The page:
Oakleaf Hydrangea (Hydrangea quercifolia) is a native woodland shrub that flowers in early to mid-summer and has multi-season interest. The plant’s name comes from its large, lobed leaves. The fall foliage color is beautiful and the exfoliating bark in the winter is attractive as well.
The Oakleaf Hydrangea can tolerate more sun, sandier soil, and drier conditions than its hydrangea cousins, if planted in a location with some afternoon shade.
The one thing this shrub hates is wet feet as it is susceptible to root rot, so give it a spot with good drainage.
It is very low-maintenance and there is usually no need to prune it. Should you want to cut it back at all, always do so immediately after they finish flowering, before next year's buds can form. Don’t wait too long or you may prune away those flower buds.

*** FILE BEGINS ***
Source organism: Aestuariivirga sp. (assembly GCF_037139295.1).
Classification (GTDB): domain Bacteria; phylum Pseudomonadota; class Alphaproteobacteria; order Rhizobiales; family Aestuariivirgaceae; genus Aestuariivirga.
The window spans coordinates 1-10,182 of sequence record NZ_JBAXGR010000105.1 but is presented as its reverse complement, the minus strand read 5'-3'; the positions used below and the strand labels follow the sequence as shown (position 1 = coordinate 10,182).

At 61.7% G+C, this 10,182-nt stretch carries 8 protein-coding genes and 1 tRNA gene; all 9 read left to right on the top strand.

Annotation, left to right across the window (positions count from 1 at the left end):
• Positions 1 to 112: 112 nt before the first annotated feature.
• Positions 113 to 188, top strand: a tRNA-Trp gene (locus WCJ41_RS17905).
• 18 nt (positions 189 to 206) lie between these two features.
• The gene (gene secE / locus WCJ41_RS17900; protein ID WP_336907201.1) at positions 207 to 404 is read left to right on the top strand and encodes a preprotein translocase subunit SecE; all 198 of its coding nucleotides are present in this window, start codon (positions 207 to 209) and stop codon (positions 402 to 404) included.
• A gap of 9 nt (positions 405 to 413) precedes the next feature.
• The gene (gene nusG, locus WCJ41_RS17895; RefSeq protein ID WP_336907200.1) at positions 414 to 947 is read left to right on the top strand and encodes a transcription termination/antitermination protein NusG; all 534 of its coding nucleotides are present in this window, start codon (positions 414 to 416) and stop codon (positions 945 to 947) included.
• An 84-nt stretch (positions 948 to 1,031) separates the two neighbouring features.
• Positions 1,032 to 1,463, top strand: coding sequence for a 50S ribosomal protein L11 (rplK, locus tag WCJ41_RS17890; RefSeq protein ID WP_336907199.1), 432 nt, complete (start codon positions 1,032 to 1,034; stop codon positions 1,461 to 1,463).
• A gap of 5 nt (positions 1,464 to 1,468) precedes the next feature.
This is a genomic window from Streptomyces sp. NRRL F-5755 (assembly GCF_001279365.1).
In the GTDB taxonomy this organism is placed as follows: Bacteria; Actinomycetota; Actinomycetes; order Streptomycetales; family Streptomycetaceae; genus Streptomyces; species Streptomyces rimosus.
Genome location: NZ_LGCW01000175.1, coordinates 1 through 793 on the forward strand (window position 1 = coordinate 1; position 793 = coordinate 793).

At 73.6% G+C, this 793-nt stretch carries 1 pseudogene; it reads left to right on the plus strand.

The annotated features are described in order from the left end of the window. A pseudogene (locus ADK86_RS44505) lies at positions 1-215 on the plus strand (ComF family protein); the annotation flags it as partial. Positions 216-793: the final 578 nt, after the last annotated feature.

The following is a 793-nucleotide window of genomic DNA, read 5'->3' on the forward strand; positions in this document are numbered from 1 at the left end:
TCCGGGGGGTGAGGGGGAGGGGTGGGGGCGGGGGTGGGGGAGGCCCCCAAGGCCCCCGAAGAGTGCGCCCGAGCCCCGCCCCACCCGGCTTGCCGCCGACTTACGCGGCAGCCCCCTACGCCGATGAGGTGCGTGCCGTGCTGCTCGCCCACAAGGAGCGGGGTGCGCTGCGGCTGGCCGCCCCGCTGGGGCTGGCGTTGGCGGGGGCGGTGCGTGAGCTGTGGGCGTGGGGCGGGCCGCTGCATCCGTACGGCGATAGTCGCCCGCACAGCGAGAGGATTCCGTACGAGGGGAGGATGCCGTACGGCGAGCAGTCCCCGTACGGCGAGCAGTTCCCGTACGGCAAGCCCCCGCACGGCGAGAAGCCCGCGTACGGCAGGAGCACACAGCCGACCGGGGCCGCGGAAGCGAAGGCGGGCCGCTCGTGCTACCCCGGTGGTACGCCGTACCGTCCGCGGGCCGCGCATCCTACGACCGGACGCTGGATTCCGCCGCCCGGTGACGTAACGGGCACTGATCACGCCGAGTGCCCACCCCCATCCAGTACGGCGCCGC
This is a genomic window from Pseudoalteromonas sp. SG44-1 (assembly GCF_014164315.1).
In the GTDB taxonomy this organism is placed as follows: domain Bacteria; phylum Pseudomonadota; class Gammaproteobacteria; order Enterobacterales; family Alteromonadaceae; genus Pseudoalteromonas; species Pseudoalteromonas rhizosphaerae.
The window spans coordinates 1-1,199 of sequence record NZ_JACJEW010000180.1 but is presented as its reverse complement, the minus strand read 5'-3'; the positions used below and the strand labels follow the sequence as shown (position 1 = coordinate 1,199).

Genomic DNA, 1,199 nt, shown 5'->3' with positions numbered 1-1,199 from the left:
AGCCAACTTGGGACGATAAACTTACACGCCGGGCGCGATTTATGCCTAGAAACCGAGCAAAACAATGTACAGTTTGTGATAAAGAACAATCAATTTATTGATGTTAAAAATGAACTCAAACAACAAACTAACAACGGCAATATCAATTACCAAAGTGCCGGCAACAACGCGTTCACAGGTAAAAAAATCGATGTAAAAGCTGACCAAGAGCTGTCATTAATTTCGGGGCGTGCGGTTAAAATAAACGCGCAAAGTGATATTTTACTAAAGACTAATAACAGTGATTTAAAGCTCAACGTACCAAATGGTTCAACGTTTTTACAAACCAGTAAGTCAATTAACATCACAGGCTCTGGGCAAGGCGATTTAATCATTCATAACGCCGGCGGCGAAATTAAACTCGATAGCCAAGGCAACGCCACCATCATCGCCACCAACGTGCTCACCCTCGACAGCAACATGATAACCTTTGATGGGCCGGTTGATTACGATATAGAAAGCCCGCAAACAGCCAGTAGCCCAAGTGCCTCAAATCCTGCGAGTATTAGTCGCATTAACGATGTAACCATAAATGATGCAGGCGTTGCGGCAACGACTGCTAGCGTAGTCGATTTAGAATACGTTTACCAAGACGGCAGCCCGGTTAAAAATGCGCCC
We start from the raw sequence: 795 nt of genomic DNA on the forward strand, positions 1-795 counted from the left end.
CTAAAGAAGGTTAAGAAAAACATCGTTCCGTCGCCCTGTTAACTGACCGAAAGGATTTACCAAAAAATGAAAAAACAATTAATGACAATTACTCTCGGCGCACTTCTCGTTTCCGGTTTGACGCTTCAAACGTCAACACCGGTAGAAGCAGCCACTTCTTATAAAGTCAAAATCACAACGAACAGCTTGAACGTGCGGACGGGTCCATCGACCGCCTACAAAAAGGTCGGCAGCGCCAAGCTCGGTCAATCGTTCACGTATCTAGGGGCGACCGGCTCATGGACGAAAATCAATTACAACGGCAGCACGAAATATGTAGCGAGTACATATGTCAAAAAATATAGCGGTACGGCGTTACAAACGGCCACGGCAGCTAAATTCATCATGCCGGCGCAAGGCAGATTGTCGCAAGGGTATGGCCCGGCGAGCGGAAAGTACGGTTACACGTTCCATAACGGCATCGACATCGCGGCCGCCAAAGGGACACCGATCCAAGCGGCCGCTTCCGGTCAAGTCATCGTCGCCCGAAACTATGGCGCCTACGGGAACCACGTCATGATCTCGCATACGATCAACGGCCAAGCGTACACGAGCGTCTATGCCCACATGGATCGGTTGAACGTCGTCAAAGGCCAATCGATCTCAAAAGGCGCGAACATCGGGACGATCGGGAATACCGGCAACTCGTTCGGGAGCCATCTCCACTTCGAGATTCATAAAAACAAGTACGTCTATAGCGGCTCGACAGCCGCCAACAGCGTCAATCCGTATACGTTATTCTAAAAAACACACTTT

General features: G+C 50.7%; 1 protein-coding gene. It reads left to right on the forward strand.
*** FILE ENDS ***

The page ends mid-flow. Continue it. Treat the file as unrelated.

No fertilization is required, but you can top dress it with an organic mulch around the root zone in spring and fall.
There are several beautiful selections available on the market.
‘Pee Wee’ is a compact plant, reaching 4 feet tall and 3 feet wide.
‘Snowflake’ is a mid-size oakleaf that grows 4 to 6 feet tall and wide, with oversize summer clusters of double flowers.
‘Alice’ is one of the largest oakleaf hydrangeas, growing up to 15 feet tall and wide. It flowers profusely first in creamy white tones then turn to a rusty pink by end of the summer.
The video was produced by Washington Gardener Magazine.
Visuals by Taylor Calavetinos
Audio by Kathy Jentz
➤ If you enjoy this video, please give it a thumbs up and subscribe to our Youtube channel (thank you!)
➤Remember to TURN ON notifications to know when our new videos are out
➤ FIND Washington Gardener Magazine ONLINE
~ Podcast: GardenDC on Spotify, Apple, etc.